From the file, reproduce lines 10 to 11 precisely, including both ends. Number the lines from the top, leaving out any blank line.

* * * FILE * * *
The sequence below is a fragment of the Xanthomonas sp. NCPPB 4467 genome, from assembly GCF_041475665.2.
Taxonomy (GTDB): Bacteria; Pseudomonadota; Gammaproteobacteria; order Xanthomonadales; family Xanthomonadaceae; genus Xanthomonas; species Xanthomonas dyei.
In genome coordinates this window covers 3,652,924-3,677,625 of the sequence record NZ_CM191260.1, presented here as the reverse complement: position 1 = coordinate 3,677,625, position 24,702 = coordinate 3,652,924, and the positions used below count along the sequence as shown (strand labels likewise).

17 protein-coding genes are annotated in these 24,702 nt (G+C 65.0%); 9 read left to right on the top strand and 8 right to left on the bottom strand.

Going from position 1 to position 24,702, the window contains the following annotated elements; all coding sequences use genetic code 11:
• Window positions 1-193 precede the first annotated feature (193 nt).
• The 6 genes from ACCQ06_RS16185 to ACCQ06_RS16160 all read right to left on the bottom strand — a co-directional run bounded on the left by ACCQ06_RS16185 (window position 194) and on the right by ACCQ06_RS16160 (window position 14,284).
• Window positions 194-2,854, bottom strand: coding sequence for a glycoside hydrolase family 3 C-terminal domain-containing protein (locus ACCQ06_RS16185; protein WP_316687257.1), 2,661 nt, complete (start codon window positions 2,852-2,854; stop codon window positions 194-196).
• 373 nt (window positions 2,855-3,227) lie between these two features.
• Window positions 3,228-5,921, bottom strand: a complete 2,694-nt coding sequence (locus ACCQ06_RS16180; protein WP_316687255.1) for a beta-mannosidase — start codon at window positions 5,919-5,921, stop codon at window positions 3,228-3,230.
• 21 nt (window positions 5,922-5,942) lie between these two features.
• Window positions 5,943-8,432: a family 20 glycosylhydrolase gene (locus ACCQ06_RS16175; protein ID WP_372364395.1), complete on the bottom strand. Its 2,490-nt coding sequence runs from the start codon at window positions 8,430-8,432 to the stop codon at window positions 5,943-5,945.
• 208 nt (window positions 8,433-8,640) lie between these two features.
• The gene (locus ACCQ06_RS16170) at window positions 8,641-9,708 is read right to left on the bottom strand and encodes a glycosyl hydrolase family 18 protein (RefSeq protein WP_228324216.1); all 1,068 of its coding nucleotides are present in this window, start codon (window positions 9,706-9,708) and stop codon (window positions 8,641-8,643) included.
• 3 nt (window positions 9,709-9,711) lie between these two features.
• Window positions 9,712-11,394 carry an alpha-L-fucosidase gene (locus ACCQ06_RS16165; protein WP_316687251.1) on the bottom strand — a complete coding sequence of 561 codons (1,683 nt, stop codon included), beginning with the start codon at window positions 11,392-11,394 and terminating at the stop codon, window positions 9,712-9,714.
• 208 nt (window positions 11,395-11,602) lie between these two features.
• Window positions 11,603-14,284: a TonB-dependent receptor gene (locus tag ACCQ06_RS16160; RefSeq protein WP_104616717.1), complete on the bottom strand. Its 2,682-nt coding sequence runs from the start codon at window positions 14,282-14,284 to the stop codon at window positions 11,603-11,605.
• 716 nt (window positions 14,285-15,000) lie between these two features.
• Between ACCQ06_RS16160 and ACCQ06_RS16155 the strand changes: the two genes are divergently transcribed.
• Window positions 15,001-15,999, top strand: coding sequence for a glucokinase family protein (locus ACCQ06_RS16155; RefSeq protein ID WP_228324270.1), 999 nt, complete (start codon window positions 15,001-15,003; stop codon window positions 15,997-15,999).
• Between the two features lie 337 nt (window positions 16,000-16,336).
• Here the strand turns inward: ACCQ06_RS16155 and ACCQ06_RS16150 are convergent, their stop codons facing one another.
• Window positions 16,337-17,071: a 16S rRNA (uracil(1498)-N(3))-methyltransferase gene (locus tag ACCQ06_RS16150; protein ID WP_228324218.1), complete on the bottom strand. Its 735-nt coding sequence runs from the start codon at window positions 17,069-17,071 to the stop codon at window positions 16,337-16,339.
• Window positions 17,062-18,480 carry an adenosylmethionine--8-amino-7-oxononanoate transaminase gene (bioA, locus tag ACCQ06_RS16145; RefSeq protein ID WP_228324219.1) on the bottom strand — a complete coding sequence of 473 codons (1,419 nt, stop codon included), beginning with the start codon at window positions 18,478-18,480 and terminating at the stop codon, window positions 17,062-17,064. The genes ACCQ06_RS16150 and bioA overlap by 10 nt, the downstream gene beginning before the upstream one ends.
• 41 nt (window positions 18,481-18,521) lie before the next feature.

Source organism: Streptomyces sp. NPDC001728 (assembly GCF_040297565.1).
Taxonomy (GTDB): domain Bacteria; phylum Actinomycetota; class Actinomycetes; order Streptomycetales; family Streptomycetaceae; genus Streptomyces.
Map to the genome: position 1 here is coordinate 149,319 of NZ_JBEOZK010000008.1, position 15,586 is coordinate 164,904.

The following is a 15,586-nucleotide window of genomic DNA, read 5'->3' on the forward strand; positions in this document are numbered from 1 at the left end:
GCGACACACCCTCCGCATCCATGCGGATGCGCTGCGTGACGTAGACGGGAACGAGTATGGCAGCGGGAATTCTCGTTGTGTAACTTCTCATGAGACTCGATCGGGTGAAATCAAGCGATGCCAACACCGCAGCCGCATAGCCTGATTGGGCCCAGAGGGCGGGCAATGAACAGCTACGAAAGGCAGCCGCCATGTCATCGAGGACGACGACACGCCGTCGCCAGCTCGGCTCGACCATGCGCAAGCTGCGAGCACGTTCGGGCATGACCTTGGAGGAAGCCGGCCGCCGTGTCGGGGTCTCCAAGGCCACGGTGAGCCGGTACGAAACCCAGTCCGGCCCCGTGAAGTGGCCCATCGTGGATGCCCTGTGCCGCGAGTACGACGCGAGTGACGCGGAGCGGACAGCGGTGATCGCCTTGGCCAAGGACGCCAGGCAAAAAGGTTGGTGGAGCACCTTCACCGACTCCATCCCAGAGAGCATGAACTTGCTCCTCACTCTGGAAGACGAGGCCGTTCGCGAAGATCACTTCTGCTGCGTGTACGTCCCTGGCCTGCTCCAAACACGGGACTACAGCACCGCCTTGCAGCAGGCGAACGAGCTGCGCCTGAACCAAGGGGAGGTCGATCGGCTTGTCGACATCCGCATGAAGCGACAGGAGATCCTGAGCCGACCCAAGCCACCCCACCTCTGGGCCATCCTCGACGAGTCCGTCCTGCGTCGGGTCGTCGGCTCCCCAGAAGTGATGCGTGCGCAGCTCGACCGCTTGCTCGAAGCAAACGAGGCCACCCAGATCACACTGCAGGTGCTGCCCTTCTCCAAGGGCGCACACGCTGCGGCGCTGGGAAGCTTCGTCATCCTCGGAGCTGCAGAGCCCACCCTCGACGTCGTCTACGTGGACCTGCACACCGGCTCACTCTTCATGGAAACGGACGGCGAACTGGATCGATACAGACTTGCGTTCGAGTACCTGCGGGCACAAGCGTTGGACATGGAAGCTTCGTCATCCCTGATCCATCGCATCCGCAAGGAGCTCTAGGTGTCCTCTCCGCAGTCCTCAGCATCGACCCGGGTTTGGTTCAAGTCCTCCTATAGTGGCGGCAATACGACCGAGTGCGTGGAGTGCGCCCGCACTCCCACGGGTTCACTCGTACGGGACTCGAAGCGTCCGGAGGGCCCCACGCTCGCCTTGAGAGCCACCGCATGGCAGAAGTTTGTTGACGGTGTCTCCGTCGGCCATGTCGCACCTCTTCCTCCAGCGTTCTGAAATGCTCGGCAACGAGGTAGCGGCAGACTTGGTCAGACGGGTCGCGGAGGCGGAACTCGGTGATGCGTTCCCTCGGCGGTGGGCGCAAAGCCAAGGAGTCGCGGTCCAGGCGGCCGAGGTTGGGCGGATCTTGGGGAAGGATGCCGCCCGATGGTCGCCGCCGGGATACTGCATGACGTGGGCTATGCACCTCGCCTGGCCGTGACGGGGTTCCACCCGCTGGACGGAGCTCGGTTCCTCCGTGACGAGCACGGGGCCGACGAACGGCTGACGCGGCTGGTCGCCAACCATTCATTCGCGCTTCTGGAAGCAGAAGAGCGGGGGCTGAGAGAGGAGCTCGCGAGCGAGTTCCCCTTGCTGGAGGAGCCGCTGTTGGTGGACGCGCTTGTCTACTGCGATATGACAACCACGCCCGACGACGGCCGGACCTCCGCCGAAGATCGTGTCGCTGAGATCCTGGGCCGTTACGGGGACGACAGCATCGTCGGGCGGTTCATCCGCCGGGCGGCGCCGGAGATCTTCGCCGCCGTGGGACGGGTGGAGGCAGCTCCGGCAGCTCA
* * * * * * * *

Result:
• Window positions 3,228-5,921, bottom strand: a complete 2,694-nt coding sequence (locus ACCQ06_RS16180; protein WP_316687255.1) for a beta-mannosidase — start codon at window positions 5,919-5,921, stop codon at window positions 3,228-3,230.
• 21 nt (window positions 5,922-5,942) lie between these two features.